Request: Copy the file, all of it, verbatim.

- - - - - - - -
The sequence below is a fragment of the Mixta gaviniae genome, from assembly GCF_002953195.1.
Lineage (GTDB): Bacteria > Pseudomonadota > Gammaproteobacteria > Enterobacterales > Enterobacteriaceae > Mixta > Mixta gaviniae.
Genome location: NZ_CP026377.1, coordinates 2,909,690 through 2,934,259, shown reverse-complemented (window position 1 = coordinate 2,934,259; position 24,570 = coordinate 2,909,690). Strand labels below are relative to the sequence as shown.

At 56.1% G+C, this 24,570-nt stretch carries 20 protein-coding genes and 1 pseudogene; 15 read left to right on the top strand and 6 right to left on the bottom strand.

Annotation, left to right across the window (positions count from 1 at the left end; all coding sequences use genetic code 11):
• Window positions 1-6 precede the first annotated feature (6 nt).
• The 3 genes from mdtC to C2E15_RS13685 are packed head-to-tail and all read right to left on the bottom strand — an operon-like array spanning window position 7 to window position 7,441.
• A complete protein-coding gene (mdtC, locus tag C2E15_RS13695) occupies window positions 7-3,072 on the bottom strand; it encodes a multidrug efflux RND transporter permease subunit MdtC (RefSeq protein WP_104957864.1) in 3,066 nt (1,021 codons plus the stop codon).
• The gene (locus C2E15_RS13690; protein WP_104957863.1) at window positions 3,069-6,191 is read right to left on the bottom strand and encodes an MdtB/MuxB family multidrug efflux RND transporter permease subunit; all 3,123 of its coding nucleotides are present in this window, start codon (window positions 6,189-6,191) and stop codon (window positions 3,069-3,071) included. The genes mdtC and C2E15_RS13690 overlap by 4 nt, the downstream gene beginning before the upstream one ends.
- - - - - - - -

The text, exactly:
The sequence below is a fragment of the Mixta gaviniae genome, from assembly GCF_002953195.1.
Lineage (GTDB): Bacteria > Pseudomonadota > Gammaproteobacteria > Enterobacterales > Enterobacteriaceae > Mixta > Mixta gaviniae.
Genome location: NZ_CP026377.1, coordinates 2,909,690 through 2,934,259, shown reverse-complemented (window position 1 = coordinate 2,934,259; position 24,570 = coordinate 2,909,690). Strand labels below are relative to the sequence as shown.

At 56.1% G+C, this 24,570-nt stretch carries 20 protein-coding genes and 1 pseudogene; 15 read left to right on the top strand and 6 right to left on the bottom strand.

Annotation, left to right across the window (positions count from 1 at the left end; all coding sequences use genetic code 11):
• Window positions 1-6 precede the first annotated feature (6 nt).
• The 3 genes from mdtC to C2E15_RS13685 are packed head-to-tail and all read right to left on the bottom strand — an operon-like array spanning window position 7 to window position 7,441.
• A complete protein-coding gene (mdtC, locus tag C2E15_RS13695) occupies window positions 7-3,072 on the bottom strand; it encodes a multidrug efflux RND transporter permease subunit MdtC (RefSeq protein WP_104957864.1) in 3,066 nt (1,021 codons plus the stop codon).
• The gene (locus C2E15_RS13690; protein WP_104957863.1) at window positions 3,069-6,191 is read right to left on the bottom strand and encodes an MdtB/MuxB family multidrug efflux RND transporter permease subunit; all 3,123 of its coding nucleotides are present in this window, start codon (window positions 6,189-6,191) and stop codon (window positions 3,069-3,071) included. The genes mdtC and C2E15_RS13690 overlap by 4 nt, the downstream gene beginning before the upstream one ends.